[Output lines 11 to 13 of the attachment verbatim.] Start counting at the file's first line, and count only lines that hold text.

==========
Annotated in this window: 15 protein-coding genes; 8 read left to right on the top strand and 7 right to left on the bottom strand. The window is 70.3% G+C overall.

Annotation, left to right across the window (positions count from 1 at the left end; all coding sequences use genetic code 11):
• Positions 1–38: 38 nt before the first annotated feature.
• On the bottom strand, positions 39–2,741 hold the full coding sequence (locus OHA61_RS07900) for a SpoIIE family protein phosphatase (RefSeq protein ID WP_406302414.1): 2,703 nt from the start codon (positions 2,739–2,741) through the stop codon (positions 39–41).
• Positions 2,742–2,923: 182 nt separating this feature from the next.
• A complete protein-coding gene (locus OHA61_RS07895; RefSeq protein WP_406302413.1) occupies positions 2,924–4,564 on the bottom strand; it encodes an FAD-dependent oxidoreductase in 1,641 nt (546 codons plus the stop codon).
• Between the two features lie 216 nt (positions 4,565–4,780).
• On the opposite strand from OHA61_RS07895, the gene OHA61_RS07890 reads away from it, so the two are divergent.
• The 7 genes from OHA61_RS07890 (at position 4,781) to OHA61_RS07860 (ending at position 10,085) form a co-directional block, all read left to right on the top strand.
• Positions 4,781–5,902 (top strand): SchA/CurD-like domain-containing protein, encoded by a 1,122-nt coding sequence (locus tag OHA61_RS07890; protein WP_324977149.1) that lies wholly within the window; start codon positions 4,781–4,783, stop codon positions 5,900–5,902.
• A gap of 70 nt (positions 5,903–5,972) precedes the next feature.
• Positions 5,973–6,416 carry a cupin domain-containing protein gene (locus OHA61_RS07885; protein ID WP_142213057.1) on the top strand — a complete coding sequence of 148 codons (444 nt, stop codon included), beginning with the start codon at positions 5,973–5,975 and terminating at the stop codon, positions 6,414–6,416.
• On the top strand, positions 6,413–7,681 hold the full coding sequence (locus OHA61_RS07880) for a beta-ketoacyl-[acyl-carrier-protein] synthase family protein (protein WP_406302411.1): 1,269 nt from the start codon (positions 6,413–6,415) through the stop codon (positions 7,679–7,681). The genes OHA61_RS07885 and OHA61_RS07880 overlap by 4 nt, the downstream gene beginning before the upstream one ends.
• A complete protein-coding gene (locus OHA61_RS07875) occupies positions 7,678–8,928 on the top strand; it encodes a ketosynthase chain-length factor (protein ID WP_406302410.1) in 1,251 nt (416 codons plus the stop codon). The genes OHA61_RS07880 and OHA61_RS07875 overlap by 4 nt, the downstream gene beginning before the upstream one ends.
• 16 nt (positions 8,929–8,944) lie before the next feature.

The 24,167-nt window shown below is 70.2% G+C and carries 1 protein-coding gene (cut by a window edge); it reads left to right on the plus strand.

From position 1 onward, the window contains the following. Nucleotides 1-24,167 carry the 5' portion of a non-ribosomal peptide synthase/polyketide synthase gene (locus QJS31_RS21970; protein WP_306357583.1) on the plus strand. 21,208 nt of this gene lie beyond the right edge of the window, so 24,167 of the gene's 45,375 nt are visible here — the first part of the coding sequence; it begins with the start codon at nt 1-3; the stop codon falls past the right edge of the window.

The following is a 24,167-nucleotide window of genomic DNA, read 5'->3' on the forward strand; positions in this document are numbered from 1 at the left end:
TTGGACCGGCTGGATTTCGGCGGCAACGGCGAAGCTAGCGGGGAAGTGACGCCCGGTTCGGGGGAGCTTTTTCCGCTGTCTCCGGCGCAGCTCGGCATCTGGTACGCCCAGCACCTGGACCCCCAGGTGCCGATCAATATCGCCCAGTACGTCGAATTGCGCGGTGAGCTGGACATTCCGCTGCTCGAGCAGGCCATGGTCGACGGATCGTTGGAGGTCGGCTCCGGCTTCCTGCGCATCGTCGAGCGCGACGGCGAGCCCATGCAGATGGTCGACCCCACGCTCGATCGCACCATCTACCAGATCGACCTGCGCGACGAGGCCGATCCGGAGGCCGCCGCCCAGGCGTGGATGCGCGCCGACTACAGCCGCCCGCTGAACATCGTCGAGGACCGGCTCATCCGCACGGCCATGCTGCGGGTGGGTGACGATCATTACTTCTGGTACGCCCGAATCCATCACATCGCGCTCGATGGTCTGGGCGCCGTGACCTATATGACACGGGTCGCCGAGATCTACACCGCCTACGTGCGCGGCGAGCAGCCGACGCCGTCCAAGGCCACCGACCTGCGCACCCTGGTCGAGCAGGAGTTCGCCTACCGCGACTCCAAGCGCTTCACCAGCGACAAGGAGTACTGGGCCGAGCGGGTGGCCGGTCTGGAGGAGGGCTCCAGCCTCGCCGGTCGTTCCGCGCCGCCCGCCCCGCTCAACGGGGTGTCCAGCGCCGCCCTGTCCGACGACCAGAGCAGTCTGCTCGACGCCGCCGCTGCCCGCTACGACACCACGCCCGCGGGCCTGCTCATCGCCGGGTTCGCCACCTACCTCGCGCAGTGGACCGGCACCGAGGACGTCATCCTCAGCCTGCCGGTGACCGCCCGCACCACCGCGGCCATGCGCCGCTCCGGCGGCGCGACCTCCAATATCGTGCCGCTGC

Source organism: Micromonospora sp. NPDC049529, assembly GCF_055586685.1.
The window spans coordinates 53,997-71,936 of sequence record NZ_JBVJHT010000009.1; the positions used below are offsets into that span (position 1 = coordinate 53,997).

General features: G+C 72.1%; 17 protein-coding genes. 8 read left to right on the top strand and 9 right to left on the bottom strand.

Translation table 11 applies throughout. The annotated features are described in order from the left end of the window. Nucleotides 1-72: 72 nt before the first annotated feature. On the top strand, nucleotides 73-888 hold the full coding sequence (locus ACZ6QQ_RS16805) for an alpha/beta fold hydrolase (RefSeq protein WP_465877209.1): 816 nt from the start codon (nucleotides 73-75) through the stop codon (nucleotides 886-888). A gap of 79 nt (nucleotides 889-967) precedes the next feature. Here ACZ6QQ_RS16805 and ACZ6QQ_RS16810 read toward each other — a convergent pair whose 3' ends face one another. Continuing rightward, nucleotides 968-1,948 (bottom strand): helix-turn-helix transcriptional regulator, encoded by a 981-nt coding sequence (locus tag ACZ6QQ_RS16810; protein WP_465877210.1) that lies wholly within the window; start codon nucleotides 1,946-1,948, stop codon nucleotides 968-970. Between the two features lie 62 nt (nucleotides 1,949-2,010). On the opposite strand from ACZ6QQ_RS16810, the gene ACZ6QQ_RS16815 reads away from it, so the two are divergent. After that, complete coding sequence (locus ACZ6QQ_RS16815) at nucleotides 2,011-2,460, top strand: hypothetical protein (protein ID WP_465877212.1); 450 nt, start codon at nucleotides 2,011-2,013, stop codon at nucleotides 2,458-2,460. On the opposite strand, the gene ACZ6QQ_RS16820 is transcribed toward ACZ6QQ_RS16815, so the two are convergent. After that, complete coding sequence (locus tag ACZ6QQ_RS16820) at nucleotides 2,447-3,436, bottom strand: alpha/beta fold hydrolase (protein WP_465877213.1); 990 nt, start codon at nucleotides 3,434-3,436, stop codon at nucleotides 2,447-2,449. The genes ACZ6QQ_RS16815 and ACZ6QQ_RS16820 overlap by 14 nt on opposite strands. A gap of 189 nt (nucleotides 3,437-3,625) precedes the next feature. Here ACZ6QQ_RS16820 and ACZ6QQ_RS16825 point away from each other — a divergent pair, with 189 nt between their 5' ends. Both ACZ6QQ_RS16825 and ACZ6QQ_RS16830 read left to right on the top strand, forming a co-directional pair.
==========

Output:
• A gap of 70 nt (positions 5,903–5,972) precedes the next feature.
• Positions 5,973–6,416 carry a cupin domain-containing protein gene (locus OHA61_RS07885; protein ID WP_142213057.1) on the top strand — a complete coding sequence of 148 codons (444 nt, stop codon included), beginning with the start codon at positions 5,973–5,975 and terminating at the stop codon, positions 6,414–6,416.
• On the top strand, positions 6,413–7,681 hold the full coding sequence (locus OHA61_RS07880) for a beta-ketoacyl-[acyl-carrier-protein] synthase family protein (protein WP_406302411.1): 1,269 nt from the start codon (positions 6,413–6,415) through the stop codon (positions 7,679–7,681). The genes OHA61_RS07885 and OHA61_RS07880 overlap by 4 nt, the downstream gene beginning before the upstream one ends.